I was washing my hands at the sink,
The half bath, next to the stairs.
The suds rolled off my palms, sticking in the lines and wrinkles of my wrists.
The dirt washed down the rabbit hole, and I envied it always.
But then, quite suddenly,
A vague memory of my childhood snapped into existence, before slowly fading,
Leaving a negative after-image on my vision, blinding me momentarily.
It almost hurt, that sudden, white hot recollection of things come and gone;
It felt like a hole had been bored through the years, like the layers of rocky crust were parting inside my
Head, uncovering some overlooked, minute detail.
It had taken five years, but I now understood. I could understand.
The sink gushed water over my hands, and I stood there,
Waiting for my eyes to adjust to the blinding light coming from the hole in my mind.
The soap lingered on the porcelain edges of the bowl.
Her name is Adelaide. Never Adi. Always her full name.
She is an ever growing list of contrasts.
Her silence and seclusion envelop her love for punk music, and her cracked, dry hands are
The finest, most precise tools I have ever seen drift across a canvas.
Entire worlds form under her dry skin, faraway lands in vibrant hues dusted with
The flaking remnants of her palms, a blizzard on another planet.
Her paintings move us all, in ways that twelve year olds never could have considered on their own,
And the carefully chosen words she often declines to use
Are far too mature for her short hair, pale, snowy skin, and flowered dresses.
We had once been friends, Adelaide and I, but, as it often happens
In these overzealous social institutions, sometimes mistakenly labeled "places of learning",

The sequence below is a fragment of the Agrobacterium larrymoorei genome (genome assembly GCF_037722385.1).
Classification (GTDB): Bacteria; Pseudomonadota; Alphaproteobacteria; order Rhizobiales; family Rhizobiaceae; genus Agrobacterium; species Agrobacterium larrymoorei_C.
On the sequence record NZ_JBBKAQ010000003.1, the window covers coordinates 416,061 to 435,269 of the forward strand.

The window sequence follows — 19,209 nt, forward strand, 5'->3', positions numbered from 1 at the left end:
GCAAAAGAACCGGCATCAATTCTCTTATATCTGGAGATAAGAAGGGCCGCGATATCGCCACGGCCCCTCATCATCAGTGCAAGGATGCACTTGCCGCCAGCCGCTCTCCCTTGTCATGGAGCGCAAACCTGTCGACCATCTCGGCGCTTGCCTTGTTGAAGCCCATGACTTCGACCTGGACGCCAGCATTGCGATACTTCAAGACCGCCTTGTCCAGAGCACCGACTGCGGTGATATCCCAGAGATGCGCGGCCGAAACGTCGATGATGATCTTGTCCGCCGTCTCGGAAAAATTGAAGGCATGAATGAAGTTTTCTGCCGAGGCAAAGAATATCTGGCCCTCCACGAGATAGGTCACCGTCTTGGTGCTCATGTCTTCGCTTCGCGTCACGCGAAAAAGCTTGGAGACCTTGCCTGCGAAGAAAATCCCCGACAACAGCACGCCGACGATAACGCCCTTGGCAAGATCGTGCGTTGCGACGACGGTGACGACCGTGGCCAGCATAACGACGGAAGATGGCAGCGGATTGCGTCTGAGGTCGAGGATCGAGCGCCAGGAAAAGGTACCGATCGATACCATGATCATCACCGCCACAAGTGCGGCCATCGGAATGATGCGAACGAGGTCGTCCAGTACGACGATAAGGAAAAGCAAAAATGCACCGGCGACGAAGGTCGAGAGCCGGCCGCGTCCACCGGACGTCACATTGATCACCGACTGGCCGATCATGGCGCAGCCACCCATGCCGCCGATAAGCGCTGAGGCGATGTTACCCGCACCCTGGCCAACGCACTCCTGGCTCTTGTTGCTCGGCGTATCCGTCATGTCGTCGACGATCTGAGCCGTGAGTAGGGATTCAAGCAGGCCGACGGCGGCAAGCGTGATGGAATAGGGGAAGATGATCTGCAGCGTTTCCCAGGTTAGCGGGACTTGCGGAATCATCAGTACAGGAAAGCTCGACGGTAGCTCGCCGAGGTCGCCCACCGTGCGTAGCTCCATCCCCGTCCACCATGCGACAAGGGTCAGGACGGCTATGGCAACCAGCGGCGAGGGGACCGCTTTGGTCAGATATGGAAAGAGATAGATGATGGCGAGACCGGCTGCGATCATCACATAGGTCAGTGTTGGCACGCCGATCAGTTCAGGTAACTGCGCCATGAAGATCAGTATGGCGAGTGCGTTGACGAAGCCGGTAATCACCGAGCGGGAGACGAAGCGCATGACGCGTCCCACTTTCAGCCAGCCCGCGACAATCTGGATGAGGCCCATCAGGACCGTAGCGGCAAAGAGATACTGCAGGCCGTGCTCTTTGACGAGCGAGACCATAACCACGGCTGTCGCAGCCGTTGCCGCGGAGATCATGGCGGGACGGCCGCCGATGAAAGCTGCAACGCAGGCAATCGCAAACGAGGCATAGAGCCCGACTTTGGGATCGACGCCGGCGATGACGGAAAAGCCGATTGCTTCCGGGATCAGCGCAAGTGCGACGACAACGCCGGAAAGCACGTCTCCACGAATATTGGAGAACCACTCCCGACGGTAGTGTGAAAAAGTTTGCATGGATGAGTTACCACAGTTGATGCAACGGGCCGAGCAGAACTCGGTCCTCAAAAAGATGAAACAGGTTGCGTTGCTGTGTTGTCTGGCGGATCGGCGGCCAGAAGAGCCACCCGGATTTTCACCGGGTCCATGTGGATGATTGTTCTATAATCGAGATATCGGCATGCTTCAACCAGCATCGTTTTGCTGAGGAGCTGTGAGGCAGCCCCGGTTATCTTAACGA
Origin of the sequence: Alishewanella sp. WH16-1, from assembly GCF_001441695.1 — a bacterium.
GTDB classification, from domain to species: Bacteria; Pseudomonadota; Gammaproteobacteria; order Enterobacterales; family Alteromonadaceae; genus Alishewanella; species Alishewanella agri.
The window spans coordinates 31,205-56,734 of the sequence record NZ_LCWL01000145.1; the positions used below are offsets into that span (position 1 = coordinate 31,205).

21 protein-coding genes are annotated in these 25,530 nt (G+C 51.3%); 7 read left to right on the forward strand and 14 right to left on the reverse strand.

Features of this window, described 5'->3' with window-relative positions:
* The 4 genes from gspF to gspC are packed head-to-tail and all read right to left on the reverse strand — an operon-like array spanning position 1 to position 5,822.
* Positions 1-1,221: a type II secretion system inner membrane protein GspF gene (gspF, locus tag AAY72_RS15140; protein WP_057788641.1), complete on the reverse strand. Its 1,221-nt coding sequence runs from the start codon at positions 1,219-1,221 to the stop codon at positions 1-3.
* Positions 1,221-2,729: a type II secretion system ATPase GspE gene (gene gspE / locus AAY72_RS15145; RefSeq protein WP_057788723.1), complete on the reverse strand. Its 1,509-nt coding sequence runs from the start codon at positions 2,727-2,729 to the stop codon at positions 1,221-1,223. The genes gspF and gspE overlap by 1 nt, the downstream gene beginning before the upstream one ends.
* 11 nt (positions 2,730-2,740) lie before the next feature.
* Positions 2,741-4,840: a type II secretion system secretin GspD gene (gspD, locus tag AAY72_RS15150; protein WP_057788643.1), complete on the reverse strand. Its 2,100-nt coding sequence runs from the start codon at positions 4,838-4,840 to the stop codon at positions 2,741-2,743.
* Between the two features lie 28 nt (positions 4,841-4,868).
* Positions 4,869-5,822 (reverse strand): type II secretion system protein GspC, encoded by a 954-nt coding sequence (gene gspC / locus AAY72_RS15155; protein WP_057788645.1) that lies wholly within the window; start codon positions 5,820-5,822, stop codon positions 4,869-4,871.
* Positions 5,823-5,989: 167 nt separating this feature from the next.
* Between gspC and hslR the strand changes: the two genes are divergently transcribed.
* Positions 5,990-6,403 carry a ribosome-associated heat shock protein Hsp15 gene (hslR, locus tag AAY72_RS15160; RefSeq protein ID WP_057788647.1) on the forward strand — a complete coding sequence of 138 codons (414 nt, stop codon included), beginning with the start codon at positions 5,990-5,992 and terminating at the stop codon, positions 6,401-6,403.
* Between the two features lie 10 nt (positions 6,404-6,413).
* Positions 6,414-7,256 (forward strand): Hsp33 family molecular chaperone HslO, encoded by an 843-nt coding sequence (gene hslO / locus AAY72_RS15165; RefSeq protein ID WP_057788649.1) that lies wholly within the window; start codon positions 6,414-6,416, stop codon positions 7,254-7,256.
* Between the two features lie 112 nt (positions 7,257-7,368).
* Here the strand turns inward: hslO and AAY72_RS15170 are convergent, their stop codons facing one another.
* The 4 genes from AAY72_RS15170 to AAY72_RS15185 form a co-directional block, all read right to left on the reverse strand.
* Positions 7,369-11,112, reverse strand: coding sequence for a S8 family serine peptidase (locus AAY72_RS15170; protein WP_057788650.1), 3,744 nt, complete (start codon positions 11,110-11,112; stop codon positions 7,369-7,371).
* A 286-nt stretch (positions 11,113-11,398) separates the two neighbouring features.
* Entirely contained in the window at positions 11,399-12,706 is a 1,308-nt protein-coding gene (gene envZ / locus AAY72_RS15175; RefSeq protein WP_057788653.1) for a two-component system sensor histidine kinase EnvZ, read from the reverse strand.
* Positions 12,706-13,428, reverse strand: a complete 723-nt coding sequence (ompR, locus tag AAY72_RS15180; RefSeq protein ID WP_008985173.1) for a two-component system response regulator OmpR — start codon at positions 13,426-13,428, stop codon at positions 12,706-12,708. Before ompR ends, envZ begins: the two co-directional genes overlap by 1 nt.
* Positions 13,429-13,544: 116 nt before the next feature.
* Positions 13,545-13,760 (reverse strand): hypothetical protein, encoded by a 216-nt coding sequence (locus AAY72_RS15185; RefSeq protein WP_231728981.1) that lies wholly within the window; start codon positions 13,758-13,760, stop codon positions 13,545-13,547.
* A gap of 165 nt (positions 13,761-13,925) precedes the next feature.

People talked. And Adelaide listened. And I ran away and hid.
We share a class for an hour a day, one which I deem a waste of my
Valuable, middle school time and attention.
Cooking class seems, to me, a redundancy, probably because nearly everything I eat
Has the microwave instructions printed neatly on the side of the packaging.
I beam at my superiority over my brainwashed classmates:
"Oh, you still cook over gas lit fires? I bombard my food with electromagnetic radiation."
I like to imagine that our teacher, the patron of these ancient methods,
Has some sort of illness of the mind
Which instructs her to put a black-light next to each mock kitchen's sink in her classroom.
She wants us to see the vileness of the human epiderm,
The grotesque amount of filth we carry into her spotless room on our hands,
The deadly bacteria manifesting themselves in our very beings,
Corrupting our feeble attempts at rolling out the perfect pie crust.
"Wash your hands until you can't see anything under the light," she says.
Not one of us can scrub enough of ourselves away to meet her expectations,
None, except Adelaide.
Her spotless fingernails, cuticles, and cracked, reddened knuckles shine with irritation and
A complete lack of the vile, human contamination that the rest of us
Cannot seem to shake.
"Keep scrubbing," our teacher says.
We have not stopped scrubbing since.
I turned the faucet and the stream of water slowed to a drip.
The soap had finally fallen down the drain.
Adelaide, the sweet little girl of flaking, angry palms and beautiful paintings.
What were you washing away?